AstraZeneca asks FDA to authorize COVID antibody treatment
AstraZeneca, the drugmaker that developed one of the first COVID-19 vaccines, has asked the U.S. Food and Drug Administration to authorize the emergency use of a first-of-a-kind antibody treatment to prevent the disease.
The Anglo-Swedish company said Tuesday that the treatment, known as AZD7442, would be the first long-acting antibody combination to receive an emergency authorization for COVID-19 prevention. If authorized, the drug would likely be limited to people with compromised immune systems who don't get sufficient protection from vaccination.
"First and foremost we want to protect those vulnerable populations that haven't been adequately protected by the vaccine," said Menelas Pangalos, AstraZeneca's head of research and development. "But ultimately it will be up to health authorities to work out who they choose to immunize."
Pangalos said the company's long-acting formulation is designed to boost immunity for up to one year, compared with existing drugs that offer a month or two of protection.
The FDA has authorized three other antibody drugs, including two that can be given after a possible COVID-19 exposure to head off symptoms. AstraZeneca's drug would instead be given as a preventive measure in people who have increased vulnerability to the virus.
The FDA has stressed that antibody drugs are not a substitute for vaccination, which is the most effective, long-lasting form of virus protection. Antibody drugs also are expensive to produce and require an IV or injection and health care workers to administer.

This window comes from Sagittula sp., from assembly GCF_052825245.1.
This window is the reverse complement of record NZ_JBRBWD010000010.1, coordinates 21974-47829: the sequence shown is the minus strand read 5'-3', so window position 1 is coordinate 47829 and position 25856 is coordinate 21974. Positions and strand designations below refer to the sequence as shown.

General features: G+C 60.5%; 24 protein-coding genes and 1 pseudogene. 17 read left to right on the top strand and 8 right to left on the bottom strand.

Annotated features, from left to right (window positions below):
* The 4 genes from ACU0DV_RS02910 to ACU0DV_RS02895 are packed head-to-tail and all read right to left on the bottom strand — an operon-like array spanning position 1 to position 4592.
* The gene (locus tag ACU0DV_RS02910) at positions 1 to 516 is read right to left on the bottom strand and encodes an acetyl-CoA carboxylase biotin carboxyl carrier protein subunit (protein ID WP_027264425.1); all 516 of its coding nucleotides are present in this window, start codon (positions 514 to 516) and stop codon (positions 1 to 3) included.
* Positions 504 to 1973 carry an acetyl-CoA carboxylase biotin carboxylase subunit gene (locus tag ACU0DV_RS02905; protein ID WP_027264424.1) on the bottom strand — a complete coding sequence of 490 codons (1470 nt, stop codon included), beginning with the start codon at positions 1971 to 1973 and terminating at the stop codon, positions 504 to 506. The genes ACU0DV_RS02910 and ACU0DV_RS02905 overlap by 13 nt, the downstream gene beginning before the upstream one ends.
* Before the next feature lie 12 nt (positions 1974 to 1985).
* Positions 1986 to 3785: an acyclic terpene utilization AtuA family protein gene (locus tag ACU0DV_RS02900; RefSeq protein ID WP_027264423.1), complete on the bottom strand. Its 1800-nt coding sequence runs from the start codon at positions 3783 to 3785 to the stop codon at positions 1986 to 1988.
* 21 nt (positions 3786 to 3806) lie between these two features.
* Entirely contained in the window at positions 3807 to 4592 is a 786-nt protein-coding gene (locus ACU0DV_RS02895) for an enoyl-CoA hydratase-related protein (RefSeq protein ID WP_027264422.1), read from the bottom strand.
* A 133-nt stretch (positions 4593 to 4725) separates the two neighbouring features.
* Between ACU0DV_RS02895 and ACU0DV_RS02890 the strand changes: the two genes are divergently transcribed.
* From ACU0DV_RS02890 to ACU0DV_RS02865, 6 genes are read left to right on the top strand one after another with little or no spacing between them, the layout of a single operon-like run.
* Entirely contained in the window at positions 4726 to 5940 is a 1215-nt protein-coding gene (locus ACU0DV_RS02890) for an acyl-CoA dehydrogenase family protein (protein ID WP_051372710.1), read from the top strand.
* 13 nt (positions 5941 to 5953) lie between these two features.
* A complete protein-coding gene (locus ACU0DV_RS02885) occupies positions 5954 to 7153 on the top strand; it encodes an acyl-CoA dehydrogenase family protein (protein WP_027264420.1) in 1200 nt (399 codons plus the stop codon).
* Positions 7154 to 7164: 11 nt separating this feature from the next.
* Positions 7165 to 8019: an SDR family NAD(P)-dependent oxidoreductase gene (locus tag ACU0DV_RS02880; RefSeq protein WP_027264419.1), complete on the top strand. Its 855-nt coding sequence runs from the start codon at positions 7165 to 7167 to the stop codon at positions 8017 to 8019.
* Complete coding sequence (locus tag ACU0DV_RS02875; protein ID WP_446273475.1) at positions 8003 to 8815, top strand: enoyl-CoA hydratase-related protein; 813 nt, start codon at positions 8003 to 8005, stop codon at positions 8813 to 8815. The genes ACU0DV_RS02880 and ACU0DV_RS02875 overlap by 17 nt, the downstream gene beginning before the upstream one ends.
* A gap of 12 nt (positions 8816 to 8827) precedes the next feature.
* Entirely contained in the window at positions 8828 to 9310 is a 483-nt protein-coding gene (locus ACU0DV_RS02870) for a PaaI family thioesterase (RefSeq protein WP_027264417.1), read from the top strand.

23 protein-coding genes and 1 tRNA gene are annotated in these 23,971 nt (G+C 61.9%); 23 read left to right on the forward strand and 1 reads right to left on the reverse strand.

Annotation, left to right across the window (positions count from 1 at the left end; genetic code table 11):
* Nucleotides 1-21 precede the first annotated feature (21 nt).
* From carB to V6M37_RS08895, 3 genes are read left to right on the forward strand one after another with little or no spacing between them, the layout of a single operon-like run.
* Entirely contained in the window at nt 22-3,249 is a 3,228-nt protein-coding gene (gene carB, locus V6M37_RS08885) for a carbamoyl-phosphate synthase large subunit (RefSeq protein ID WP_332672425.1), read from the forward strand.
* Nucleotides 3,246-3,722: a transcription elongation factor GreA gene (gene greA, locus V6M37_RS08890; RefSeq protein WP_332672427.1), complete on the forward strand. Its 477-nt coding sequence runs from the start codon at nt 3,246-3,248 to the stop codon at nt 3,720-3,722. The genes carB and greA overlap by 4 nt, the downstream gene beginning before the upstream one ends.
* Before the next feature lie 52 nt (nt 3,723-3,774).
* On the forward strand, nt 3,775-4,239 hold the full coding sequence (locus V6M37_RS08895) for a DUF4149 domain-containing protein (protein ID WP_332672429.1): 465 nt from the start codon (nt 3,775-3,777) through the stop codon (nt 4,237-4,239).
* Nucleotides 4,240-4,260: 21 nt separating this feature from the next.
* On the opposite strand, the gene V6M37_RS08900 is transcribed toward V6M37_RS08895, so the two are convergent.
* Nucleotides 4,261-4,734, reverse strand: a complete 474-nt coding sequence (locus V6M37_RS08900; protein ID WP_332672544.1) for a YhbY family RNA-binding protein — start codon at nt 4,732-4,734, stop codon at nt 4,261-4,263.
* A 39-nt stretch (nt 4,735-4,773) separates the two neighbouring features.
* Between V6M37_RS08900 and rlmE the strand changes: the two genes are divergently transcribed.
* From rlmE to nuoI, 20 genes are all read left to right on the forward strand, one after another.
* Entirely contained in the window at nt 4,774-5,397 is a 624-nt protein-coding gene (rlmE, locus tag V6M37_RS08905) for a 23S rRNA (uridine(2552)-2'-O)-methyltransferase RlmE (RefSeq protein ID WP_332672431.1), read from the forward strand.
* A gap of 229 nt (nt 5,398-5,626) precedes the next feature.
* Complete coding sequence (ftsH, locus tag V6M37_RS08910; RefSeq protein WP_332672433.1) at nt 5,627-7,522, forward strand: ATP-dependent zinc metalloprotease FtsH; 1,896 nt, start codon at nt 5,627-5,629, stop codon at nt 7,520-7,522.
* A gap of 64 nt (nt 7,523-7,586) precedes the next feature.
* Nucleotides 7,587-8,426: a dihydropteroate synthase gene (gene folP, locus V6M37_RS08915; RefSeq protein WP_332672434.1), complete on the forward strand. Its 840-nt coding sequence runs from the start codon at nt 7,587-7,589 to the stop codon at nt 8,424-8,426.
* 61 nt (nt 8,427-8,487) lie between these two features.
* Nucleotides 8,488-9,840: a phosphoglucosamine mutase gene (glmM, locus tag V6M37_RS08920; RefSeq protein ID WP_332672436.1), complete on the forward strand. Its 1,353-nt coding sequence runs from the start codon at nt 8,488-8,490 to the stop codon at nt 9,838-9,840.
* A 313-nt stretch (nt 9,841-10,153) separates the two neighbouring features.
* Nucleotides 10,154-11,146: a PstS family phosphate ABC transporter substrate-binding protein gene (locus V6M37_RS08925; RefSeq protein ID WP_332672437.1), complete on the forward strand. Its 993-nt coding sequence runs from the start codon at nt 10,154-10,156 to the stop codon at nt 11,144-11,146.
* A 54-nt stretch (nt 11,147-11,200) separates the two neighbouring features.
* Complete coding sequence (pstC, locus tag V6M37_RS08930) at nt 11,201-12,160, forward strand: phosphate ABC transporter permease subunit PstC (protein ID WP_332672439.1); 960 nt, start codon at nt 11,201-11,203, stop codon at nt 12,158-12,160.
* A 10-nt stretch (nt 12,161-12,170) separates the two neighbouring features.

Late-stage human trials showed that AstraZeneca's antibody drug reduced the risk of developing symptomatic COVID-19 by 77%. More than three-quarters of the participants had suppressed immune systems due to cancer, lupus and other conditions that made them more susceptible to severe disease.
Pangalos said the company's drug will provide "an additional option to help protect against COVID-19 alongside vaccines." The company will also seek regulatory authorization in Europe and other regions across the world.
The drugs are laboratory-made versions of virus-blocking antibodies that help fight off infections. The treatments help the patient by supplying concentrated doses of one or two antibodies.
U.S. demand for the treatments soared over the summer, particularly in states like Florida, Louisiana and Texas, where unvaccinated patients threatened to overwhelm hospitals.
The main antibody treatments being used in the U.S. are from Regeneron and Eli Lilly & Co. The U.S. government has purchased bulk quantities of both drugs and oversees their distribution to the states.
AstraZeneca said it is in purchase talks with the U.S. and other governments around the world. If authorized, Pangalos said the company is capable of producing dose quantities in the "low millions."
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